Book Month Challenge Day 6: Favorite Young Adult Book

This entry is part 6 of 31 in the series Book Month Challenge (2012)

The Giver by Lois Lowry

YA is my absolute favorite genre, particularly fantasies or dystopian stories. I thought today’s choice would be really hard, but this book immediately stood out to me. The Giver is a dystopian novel centering around Jonas, who attends his “Ceremony of the Twelve” in which he turns twelve and is assigned a job in his highly controlled society. He receives a very unique job called the Receiver of Memory, and he meets the current Receiver of Memory, aka The Giver.

The Giver shows Jonas a myriad of memories and ideas from the past that seem very different from Jonas’ current life – a life in which babies are born from birth mothers (women who give birth to a few babies, then are killed – although no one realizes they’re killed) and then assigned to family units – one mother, one father, one boy, one girl. It’s a place where everyone sees in black and white (I guess somehow they’re engineered to be colorblind) and when a young person begins to feel attraction to the opposite sex, he/she begins to take a pill that suppresses love and sexual emotions.

As Jonas starts to learn from the memories about a different way of life, he starts to doubt the logic behind the way his home is organized and controlled. His family briefly fosters a fussy newborn from the Nurturing Center named Gabe, and when Gabe’s colicky personality doesn’t improve, Jonas is afraid of what will happen to Gabe. He decides to take action the only way he knows how.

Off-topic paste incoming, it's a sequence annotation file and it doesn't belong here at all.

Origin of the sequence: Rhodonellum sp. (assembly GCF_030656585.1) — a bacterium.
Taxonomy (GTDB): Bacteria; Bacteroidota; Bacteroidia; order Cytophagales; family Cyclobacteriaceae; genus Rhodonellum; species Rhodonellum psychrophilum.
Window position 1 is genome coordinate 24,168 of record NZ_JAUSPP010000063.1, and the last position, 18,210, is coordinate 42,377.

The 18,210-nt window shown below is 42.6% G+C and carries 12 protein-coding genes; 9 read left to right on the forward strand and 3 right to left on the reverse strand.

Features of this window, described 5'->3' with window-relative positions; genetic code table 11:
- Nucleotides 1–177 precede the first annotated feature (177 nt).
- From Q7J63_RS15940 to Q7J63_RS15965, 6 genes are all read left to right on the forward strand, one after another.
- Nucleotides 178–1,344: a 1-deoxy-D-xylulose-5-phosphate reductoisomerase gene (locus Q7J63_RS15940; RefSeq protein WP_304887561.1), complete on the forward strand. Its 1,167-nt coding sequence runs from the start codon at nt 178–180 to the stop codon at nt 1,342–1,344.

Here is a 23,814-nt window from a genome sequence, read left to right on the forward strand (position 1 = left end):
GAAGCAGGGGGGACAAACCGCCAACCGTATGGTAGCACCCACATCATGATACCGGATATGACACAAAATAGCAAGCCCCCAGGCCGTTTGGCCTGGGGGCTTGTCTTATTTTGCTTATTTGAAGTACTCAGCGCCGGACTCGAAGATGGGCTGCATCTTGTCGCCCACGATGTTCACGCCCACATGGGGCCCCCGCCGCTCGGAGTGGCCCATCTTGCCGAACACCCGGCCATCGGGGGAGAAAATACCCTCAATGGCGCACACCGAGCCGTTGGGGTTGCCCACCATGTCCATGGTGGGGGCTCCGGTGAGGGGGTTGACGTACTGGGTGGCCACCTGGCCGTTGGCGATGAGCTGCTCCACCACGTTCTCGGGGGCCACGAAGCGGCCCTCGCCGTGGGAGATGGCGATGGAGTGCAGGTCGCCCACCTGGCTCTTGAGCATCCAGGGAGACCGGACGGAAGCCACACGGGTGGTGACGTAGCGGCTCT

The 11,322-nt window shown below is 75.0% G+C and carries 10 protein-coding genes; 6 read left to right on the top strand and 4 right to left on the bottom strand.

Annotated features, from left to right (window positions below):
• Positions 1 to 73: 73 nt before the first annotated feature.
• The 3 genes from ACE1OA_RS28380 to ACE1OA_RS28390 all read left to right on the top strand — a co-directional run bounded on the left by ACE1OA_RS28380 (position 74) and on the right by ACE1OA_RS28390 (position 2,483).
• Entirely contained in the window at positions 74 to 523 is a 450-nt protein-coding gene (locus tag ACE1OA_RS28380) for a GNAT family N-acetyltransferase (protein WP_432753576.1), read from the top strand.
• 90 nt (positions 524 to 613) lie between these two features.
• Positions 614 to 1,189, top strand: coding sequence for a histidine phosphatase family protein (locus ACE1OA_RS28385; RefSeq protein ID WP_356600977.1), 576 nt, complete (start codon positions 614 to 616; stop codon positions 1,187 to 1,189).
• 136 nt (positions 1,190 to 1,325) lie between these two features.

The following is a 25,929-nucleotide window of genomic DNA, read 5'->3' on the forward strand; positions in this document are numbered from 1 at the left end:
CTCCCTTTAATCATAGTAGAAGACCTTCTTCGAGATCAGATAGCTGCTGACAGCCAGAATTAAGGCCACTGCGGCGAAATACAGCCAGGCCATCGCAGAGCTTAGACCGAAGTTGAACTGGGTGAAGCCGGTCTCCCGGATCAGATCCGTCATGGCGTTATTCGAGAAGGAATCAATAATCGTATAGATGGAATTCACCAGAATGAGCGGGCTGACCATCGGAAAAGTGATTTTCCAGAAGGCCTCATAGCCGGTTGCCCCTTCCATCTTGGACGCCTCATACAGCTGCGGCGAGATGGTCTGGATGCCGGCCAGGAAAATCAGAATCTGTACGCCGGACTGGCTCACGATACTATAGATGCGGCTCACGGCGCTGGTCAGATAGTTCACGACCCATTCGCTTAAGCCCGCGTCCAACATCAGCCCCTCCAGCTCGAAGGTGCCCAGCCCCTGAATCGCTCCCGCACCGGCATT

And you’ll have to read the book to find out what happens. πŸ™‚

So before Hunger Games and Uglies and Matched we had The Giver. It won the 1994 Newbery Award. There are actually three other books that follow it that make a series of sorts, although you don’t have to read them in order.

I actually read this book with my high school ESL students one year and it kind of blew their minds. They loved it, and we had some really great deep conversations about topics in the book.

The site Good Reads has a cool info graphic on dystopian novels of the past century that you can look at here.

So, what is your favorite YA book?

And don’t forget to check out Karla’s post here.


Series Navigation<< Book Month Challenge Day 5: Book You Wish You Could Live InBook Month Challenge Day 7: Book That You Can Quote/Recite >>


  1. Margie says:

    The Outsiders by S.E. Hinton (from a long time ago) and more recently finished reading Iqbal by Francesco D’Adamo, author, and Ann Leonori, translator (James’ school-required reading for the summer, but beautifully told, very important story addressing child labor.)

  2. Karla says:

    Ooooh I love this book! It is so fun now that dystopian novels are all the rage, but I love knowing that they have been out there AND that I have been loving them for so much longer πŸ™‚

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